Several months ago, IDC research revealed their statistics showing that combined IT infrastructure spending on private and public cloud platforms will eclipse spending on traditional data centers. Of course, no one is surprised including those businesses that have yet to embark on their cloud journey, which clearly is a shrinking subset.
Most of these organizations are still developing their cloud strategies, which are often held up by determining which is the best cloud platform for their needs. A closer look at AWS vs. Azure will help to shed some light on making that decision.
Features and Services
AWS and Microsoft Azure Platform offer largely similar basic capabilities around flexible compute, storage, and networking. They all share the common elements of a public cloud: self-service and instant provisioning, auto scaling, plus security, compliance, and identity management features. As businesses of all sizes look to new technology, both providers offer:
- Mature analytics offerings: upport for Hadoop clusters are provided by AWS (Elastic Map Reduce) and Azure (HDInsight)
- Serverless computing: Lambda for AWS, Functions with Azure
- Mobile app and HPC environment-building capabilities
- Strengths in machine learning and deep learning: Amazon Machine Learning service, AWS Rekognition, Polly, and the Lex engine, along with Microsoft's Azure Machine Learning Studio
- Docker support for containerization
Regardless of how your business will use the cloud, computing will be the biggest expense. That’s because the compute instances (which are basically virtual servers) are where your applications will run.
AWS offers Elastic Compute (EC2) instances that can be tailored by a large number of options. Related services include Elastic Beanstalk for app deployment and the EC2 Container service. Azure's compute offering is centered around its Virtual Machines (VMs), with other tools such as Cloud Services and Resource Manager to help deploy applications on the cloud, and its Azure Autoscaling service.
Both AWS and Azure offer over 50 instance types, and both support any operating system needed with thousands of image choices available (e.g. Ubuntu or Windows server images). Azure has a higher max CPU count—52 to AWS’s 40—and you can use almost double the memory with Azure. However, you probably don’t need that much of either.
Both providers offer robust relational-database-as-a-service features with AWS’s RDS (Relational Database Service) and Azure’s SQL Database. Each also offers NoSQL databases (Azure DocumentDB and Amazon DynamoDB). Comparing database services of AWS vs. Azure, AWS offers more options and more finely grained control, while Azure database services are easier to use. That aspect can point a business to which provider to use for specific parts of their cloud strategy.
AWS storage includes its Simple Storage (S3), Elastic Block Storage (EBS), Elastic File System (EFS), import/export large volume data transfer service, Glacier archive backup, and Storage Gateway, which integrates with on-premises environments. Microsoft’s offerings include its core Azure Storage service, Azure Blob block storage, as well as Table, Queue, and File storage. It also offers Site Recovery, Import Export, and Azure Backup.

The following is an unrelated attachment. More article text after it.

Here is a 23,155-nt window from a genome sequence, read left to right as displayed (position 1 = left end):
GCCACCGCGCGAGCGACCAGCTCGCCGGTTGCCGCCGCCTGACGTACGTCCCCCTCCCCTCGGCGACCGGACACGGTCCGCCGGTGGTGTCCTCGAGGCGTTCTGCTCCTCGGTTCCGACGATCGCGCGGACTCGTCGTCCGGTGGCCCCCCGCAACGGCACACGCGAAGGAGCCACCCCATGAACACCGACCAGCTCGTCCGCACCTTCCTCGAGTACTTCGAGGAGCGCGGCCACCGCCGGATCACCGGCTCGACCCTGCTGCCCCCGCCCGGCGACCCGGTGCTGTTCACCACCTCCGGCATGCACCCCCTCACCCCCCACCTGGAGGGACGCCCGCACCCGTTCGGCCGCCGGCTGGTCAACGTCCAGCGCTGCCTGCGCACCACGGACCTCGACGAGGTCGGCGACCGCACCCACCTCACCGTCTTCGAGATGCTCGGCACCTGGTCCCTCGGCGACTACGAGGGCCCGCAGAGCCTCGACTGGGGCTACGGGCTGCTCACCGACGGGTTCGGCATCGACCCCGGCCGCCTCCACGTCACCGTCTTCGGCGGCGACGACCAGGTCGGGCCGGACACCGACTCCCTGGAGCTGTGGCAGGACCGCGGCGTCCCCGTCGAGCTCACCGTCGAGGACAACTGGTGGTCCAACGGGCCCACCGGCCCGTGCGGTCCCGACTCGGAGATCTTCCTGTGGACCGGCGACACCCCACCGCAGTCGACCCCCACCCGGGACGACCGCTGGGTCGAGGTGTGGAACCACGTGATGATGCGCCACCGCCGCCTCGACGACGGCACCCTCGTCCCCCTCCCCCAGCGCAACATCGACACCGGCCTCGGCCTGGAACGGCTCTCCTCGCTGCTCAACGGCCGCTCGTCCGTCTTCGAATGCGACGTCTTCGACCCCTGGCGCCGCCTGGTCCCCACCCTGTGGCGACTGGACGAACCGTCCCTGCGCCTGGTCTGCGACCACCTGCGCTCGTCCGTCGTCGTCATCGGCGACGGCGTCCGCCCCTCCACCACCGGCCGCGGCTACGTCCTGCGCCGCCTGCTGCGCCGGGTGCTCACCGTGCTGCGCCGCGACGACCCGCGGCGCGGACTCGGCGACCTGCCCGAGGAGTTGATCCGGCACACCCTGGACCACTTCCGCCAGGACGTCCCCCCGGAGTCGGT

Both AWS and Azure typically offer excellent networking capabilities with automated server load balancing and connectivity to on-premises systems.
When it comes to pricing, the good news is that prices have been continually falling for both providers. The bad news is that it can still be a complicated process to figure out how much either cost. Fortunately, the recent AWS shift from hourly pricing to by-the-second pricing for its EC2 and EBS services puts them in line with Azure. While costs are roughly comparable between the two, making a clear comparison can still be tough (e.g., one unit of computing power on AWS might not equal one unit on Azure).
Both providers offer calculators that help estimate costs based on your needs, but you have to know what you want and how you want to use the services.
There are some good guidelines that can help businesses with pricing. Buying cloud computing on demand is more expensive than booking in advance, so that flexibility can save huge sums. While AWS calls them reserved instances, Azure’s approach is to focus on enterprise agreements that they negotiate individually with companies.
AWS and Azure both have exceptional security on their clouds and offer:
- On-premises active directory integration
- Control over who can add/remove users
- Control over who can create/destroy/edit resources
- Government clouds and government-friendly cloud regions
Both AWS and Azure have the same guaranteed availability as part of their Service Level Agreement:
- 99.95% uptime for compute instances
- 99.9% uptime for storage
Tracking and Metrics
Without direct access to the machine or any hardware, tracking and metrics is important. Both offer a variety of solutions, but should be augmented with additional monitoring tools.
Cloud Services for Your Business
While a head-to-head comparison of AWS vs. Azure will show some minor differences in approach and tools for end uses, both are great choices for almost any business. What it comes down to are the wants and needs of each individual customer and the workloads they are running. Ultimately, most businesses will use multiple providers for different parts of their operational needs or a multi-cloud approach.
According to Gartner, a no-cloud policy will be as rare by 2020 as a no-internet policy is today. That being said, making the right choices for a successful cloud strategy is still complex and it must evolve over time. Consequently, it can pay to have consulting support from a skilled IT services provider to help determine today’s needs and help your business plan for tomorrow.